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Andrea Leadsom: “For the 15,000 staff who work here, there will be a route through to removing them - whoever they are”

10 min read

As Commons Leader at a time of great upheaval in Westminster, people looked to Andrea Leadsom for answers to Parliament’s harassment and bullying scandal. With a new grievance procedure unveiled, can she win over the sceptics? The Brexiteer talks to Sebastian Whale

“Speaking of votes,” says Andrea Leadsom. “I’ll be back in a minute.”

It is well past nine o’clock on Monday evening and while the rest of the country settles into Love Island, politicians are dashing back and forth to the voting lobbies. Luckily for the Commons Leader, she doesn’t have far to travel. Her office is a stone’s throw from the floor of the House behind Speaker’s Chair, where forlorn looking Conservative MPs gather to swap stories of their respective anger about the day’s events.

Such is the fluidity of British politics that the context of our interview changes as the votes take place. The Government narrowly avoids defeat on an amendment demanding reciprocity from EU member states on collecting tariffs post-Brexit. We learn, as I wait on a sofa outside Leadsom’s office, of plans (later withdrawn) to bring forward the summer recess by five days in a move that screams of a government running scared.

Leadsom does her best to put a different spin on it. “No, I don’t think so at all. I think it just recognises that it’s been a very lengthy session, we’ve achieved a huge amount and people need to have a break, they need to get back to their constituencies and to spend some time with their families.”

Setting aside the rigmarole of Brexit for now, we’ve actually convened for a discussion about the new behaviour code and complaints procedure for bullying and harassment at Westminster, which has been spearheaded by Leadsom since the tail end of last year.

The proposals would see the establishment of two helplines for parliament’s staff – one for bullying and harassment, the second for victims of sexual harassment or sexual violence. Mediation will, if requested, be offered as a first step for dealing with an accusation, before moving to a confidential, independent investigation involving the Commissioner for Standards, or for more serious cases, the Committee on Standards (made up of seven MPs and lay members). MPs could end up voting to expel their colleagues.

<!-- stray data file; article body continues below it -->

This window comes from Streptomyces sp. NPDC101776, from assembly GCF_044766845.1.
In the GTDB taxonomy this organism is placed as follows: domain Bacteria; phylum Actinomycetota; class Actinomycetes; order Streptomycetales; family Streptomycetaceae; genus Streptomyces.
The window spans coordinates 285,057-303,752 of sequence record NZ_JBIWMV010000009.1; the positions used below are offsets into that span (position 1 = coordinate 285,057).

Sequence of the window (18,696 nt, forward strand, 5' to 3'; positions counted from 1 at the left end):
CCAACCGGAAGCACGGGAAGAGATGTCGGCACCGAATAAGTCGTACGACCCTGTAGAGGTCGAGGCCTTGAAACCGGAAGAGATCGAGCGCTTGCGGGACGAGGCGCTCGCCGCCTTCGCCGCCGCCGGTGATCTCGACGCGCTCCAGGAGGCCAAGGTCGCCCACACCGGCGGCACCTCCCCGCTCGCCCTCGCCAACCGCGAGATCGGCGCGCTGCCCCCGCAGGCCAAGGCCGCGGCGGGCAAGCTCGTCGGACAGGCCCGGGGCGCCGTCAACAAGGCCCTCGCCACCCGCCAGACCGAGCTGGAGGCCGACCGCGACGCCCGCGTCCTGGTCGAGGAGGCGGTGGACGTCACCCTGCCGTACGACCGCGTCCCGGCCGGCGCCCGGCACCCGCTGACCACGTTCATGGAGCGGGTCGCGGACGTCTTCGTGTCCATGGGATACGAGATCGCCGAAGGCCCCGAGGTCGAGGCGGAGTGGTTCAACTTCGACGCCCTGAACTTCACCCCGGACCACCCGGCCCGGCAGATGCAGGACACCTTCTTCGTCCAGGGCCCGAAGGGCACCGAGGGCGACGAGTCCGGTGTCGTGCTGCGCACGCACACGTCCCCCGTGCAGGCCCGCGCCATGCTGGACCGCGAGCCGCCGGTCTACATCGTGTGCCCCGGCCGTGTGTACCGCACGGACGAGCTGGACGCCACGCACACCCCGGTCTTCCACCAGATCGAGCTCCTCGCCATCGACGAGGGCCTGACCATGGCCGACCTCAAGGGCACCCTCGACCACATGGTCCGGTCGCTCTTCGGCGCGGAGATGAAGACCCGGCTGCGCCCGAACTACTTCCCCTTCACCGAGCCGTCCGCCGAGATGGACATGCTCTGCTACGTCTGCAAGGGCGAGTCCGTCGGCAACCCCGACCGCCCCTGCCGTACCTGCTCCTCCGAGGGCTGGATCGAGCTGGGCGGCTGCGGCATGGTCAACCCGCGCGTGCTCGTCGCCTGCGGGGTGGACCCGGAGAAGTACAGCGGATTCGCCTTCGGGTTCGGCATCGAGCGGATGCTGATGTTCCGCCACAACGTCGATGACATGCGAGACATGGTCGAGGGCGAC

“What we’re hoping we’ll achieve with this complaints procedure is a place you can go in confidence to have somebody who will listen to you, properly investigate what’s upset you, and then there’ll be proper sanctions at the end of it,” she says.

“That’s going to range from an apology, compulsory training, perhaps a behaviour agreement at the lower level. At the more worrying level, it would include, if it was an MP, going via the Standards Committee for an apology to the House, for a suspension and even a suspension that invokes the Recall of MPs Act.”

For the avoidance of doubt, she adds: “For the 15,000 staff who work in this place, there will be a route through to removing them from here, whoever they are.”

The working group was set up last year after Westminster was engulfed by a sexual harassment scandal. Parliament’s arcane system for dealing with complaints meant that often victims felt they could only speak out to the press. Given MPs effectively run their own HR department, there were few other choices available.

Leadsom was caught up in the storm after allegations emerged that Sir Michael Fallon (one of two Cabinet colleagues to leave the Government during the scandal), made lewd comments to her in the past. While she does not wish to talk about the incident (which he denies), Leadsom gives praise to those who came forward.